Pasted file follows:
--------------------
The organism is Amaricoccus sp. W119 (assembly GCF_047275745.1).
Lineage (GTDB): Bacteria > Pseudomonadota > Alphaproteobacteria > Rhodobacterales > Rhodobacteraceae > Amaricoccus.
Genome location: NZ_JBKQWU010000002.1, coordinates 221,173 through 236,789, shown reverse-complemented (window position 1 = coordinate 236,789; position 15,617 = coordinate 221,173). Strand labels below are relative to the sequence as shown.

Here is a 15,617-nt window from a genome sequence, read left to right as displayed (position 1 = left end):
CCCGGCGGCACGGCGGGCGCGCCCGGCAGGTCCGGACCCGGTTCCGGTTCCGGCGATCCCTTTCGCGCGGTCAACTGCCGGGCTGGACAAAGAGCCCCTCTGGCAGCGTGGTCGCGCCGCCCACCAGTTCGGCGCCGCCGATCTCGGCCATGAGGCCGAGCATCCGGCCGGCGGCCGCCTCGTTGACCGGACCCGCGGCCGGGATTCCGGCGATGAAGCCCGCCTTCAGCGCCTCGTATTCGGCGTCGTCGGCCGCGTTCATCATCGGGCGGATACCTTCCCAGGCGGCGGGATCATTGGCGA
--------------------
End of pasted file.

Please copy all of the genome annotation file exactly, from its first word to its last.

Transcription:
The organism is Amaricoccus sp. W119 (assembly GCF_047275745.1).
Lineage (GTDB): Bacteria > Pseudomonadota > Alphaproteobacteria > Rhodobacterales > Rhodobacteraceae > Amaricoccus.
Genome location: NZ_JBKQWU010000002.1, coordinates 221,173 through 236,789, shown reverse-complemented (window position 1 = coordinate 236,789; position 15,617 = coordinate 221,173). Strand labels below are relative to the sequence as shown.

Here is a 15,617-nt window from a genome sequence, read left to right as displayed (position 1 = left end):
CCCGGCGGCACGGCGGGCGCGCCCGGCAGGTCCGGACCCGGTTCCGGTTCCGGCGATCCCTTTCGCGCGGTCAACTGCCGGGCTGGACAAAGAGCCCCTCTGGCAGCGTGGTCGCGCCGCCCACCAGTTCGGCGCCGCCGATCTCGGCCATGAGGCCGAGCATCCGGCCGGCGGCCGCCTCGTTGACCGGACCCGCGGCCGGGATTCCGGCGATGAAGCCCGCCTTCAGCGCCTCGTATTCGGCGTCGTCGGCCGCGTTCATCATCGGGCGGATACCTTCCCAGGCGGCGGGATCATTGGCGA